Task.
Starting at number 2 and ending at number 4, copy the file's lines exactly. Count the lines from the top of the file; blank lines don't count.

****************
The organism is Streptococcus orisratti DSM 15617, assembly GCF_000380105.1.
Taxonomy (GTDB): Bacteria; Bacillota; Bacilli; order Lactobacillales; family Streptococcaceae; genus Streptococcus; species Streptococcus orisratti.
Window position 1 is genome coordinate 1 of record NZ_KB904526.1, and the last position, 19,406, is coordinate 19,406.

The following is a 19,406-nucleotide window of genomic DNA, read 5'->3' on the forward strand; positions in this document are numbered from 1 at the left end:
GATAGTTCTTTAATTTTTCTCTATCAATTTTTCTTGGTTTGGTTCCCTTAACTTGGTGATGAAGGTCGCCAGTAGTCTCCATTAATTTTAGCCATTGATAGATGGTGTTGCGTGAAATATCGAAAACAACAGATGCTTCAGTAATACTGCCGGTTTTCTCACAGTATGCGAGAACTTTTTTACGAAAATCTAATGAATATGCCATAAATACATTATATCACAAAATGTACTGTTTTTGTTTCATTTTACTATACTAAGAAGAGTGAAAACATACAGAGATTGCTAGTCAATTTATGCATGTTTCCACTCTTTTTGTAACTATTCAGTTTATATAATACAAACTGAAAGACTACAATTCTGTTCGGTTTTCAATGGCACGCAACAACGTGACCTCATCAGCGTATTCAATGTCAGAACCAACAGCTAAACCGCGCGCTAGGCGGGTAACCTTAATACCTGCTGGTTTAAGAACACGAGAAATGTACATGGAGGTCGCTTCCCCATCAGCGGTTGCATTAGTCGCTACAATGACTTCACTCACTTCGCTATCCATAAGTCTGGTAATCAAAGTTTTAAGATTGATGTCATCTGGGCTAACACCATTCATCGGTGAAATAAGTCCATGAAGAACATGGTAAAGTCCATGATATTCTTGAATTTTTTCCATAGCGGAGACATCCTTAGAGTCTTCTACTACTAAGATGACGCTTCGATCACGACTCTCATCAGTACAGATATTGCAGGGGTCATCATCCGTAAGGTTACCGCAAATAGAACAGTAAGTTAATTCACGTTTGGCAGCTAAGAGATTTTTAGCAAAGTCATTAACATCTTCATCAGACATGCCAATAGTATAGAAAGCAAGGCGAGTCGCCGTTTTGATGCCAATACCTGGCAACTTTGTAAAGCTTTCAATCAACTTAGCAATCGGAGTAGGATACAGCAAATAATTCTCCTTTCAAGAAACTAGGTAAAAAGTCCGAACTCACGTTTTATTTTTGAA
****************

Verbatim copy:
Taxonomy (GTDB): Bacteria; Bacillota; Bacilli; order Lactobacillales; family Streptococcaceae; genus Streptococcus; species Streptococcus orisratti.
Window position 1 is genome coordinate 1 of record NZ_KB904526.1, and the last position, 19,406, is coordinate 19,406.

The following is a 19,406-nucleotide window of genomic DNA, read 5'->3' on the forward strand; positions in this document are numbered from 1 at the left end: